2021 is about to an end. It’s time for doing a looking back to this turbulent year. We all can see this year is a generally uneventful year for movie industry, yet, there are still some “shining jewels in the arid desert”. So, here we are with the best movies of 2021.
* This article is compiled through many forums, selecting movies with the highest number of positive comments.
Dune has often been described as one of the great, unfilmable science fiction novels. Leave it to director Denis Villeneuve to prove everyone wrong. Dune is a lavish, visually stunning take on Frank Herbert’s classic tale. While not every character and subplot makes the cut, the film captures the heady political and philosophical themes of the source material while also kicking off a grand hero’s journey for young Paul Atreides. The worst that can be said for Dune is that we have to wait two years for the sequel.
Resurrecting cult classic horror is a real risk move. Candyman is one of the most respected and iconic films in the genre, and modern horror reboots tend to end up missing far more often than succeeding. But director Nia DaCosta managed to not only pay homage to the original with her sequel but also create something contemporary, recentering the story around the modern gentrification plight antagonizing the Black community. 2021’s Candyman is equal parts gruesome and gorgeous, with stunning cinematography, tormented characters, and a consistently rising feeling of anguish and terror. Candyman is such a powerful film that we’re only going to mention its title four times in this write-up because we all know what happens when we get to five.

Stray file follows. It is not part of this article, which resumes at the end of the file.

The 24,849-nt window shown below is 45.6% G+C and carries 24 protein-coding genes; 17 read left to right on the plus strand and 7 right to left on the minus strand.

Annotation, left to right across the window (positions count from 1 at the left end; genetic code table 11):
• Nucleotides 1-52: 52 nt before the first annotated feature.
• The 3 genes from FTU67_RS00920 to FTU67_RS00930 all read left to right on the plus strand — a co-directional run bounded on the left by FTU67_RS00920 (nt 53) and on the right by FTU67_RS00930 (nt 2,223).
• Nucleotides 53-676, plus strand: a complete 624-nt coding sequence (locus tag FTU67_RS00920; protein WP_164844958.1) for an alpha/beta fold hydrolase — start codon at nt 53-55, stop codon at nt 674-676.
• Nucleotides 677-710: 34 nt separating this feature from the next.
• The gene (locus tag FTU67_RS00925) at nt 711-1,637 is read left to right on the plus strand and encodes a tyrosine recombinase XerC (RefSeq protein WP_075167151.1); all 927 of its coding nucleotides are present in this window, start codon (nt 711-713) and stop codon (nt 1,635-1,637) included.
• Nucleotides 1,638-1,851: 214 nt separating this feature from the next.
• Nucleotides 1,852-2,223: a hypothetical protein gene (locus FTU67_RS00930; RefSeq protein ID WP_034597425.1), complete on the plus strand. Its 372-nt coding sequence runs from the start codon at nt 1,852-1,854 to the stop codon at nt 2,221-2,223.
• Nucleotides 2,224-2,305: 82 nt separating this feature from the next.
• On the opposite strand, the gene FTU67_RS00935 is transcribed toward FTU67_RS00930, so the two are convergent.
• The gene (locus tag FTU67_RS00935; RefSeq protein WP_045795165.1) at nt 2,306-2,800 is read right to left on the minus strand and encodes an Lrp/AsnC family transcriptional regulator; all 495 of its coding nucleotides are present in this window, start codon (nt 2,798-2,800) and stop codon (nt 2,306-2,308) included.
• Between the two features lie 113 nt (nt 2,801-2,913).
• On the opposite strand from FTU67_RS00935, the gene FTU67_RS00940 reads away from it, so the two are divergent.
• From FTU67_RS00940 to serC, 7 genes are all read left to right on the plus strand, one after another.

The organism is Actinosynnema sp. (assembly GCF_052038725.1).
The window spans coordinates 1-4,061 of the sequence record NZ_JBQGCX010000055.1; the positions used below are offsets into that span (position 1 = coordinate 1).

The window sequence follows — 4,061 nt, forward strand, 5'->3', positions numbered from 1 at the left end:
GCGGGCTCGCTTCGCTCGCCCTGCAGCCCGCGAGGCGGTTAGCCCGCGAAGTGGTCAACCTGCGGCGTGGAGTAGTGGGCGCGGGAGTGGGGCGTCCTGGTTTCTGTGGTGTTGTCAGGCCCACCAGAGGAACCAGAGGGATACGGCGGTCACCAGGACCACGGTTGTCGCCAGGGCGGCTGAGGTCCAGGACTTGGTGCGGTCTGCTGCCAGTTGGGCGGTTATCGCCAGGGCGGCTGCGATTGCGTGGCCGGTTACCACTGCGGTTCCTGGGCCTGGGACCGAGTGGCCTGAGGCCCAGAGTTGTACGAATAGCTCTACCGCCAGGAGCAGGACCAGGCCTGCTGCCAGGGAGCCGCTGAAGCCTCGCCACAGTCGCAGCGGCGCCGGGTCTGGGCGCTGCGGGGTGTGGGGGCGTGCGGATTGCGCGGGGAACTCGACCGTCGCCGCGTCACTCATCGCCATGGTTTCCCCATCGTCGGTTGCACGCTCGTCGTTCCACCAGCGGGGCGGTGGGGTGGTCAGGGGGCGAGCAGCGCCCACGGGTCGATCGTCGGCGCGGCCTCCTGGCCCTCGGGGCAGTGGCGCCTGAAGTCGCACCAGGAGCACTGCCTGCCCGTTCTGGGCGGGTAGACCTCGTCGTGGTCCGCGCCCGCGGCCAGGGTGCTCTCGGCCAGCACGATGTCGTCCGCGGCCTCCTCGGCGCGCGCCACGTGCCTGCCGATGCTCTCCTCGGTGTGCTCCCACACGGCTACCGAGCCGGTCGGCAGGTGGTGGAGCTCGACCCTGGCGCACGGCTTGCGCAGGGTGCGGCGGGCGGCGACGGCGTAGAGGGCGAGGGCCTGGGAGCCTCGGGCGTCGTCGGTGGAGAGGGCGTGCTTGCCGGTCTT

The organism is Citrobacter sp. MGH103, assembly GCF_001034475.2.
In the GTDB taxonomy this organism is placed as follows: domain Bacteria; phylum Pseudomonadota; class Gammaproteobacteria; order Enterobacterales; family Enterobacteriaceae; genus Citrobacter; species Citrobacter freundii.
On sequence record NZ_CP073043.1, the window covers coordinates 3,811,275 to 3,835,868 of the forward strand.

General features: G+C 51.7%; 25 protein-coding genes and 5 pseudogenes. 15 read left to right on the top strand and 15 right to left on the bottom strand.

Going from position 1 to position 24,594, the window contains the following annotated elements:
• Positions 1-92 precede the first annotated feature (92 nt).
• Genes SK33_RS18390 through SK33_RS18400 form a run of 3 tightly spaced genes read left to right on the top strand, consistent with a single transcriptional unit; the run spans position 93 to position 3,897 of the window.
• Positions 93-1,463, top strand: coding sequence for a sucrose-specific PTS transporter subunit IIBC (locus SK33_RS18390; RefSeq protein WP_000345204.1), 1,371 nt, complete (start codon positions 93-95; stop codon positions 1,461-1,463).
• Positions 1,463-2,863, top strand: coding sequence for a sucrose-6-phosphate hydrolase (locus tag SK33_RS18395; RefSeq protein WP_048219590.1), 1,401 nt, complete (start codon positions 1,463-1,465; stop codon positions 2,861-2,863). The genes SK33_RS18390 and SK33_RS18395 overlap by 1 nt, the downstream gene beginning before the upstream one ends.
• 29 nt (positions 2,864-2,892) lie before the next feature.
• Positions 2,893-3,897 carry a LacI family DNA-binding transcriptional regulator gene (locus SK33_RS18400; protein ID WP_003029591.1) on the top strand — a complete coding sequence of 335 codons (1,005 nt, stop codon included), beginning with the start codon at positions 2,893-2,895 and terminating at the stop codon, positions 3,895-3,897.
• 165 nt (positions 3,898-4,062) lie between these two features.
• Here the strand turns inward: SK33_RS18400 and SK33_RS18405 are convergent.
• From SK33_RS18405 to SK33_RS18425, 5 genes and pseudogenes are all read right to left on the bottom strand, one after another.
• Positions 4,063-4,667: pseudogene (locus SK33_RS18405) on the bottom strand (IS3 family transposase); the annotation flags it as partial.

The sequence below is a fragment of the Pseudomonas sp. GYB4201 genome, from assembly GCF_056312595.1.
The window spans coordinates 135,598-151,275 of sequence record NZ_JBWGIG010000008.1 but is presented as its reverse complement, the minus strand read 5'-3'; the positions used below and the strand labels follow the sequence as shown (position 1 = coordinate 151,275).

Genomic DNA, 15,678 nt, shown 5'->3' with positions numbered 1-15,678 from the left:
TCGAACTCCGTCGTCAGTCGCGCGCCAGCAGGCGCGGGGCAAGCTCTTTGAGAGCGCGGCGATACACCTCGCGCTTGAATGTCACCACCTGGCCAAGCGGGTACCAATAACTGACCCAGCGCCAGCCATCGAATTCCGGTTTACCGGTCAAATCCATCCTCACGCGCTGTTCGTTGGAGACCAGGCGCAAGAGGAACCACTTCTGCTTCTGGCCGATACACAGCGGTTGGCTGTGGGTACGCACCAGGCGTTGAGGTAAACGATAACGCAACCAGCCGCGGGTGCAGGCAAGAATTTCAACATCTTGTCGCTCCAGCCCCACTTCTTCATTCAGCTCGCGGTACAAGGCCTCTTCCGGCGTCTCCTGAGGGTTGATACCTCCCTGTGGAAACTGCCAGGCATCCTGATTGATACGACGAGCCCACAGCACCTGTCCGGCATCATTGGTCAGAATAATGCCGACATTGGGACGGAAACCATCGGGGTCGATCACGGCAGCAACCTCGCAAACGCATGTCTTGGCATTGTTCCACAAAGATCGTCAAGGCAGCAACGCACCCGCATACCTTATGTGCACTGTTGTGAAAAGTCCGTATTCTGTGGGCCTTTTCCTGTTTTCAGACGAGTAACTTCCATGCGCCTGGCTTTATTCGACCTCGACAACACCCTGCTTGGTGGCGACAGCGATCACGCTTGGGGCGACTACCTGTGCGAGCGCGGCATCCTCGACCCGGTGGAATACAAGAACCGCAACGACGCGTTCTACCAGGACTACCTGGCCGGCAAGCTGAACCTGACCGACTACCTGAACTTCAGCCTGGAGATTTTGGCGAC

In the Heights
2021 was a rough year for a lot of people, and that makes films like In the Heights all the more essential. This adaptation of the beloved Lin-Manuel Miranda stage musical captures all the joy and exuberance of the source material. It’s got catchy songs and elaborately choreographed dance numbers, but at the end of the day this is a story about the power of dreams and the need to follow your heart, wherever it may or may not take you.
Pig is the rare Nicolas Cage movie where you can forget you’re watching a Nicolas Cage movie. The actor lost the ability to disappear into his roles a long time ago, but with Pig, Cage has found a part that envelops him just as it does anyone who watches this haunting movie about a man looking for his truffle pig. The premise might sound ridiculous at first, but much like the prized truffle, you only need to dig a little to discover Pig is so much more than an animal caper. It’s a farm-to-table treat that takes us through the Portland culinary scene only to find the heartbreak that comes with living a life dedicated to art, and the love you can find once you stop letting your passions devour you.
Shang-Chi and the Legend of the Ten Rings
While the Disney+ MCU shows handed the spotlight to Infinity Saga auxiliary characters, the Phase 4 films began introducing us to big new heroes and wild new realms. The first newbie out of the gate was the soaring and spectacular Shang-Chi and the Legend of the Ten Rings, a smash hit full of heart, humor, and some truly amazing fight sequences. Marvel’s Master of King Fu had finally arrived, shedding the character’s ’70s exploitation roots for a more grounded and authentic Chinese-American tale of immortal fathers, assassin sons, and the rings that both unite and divide them.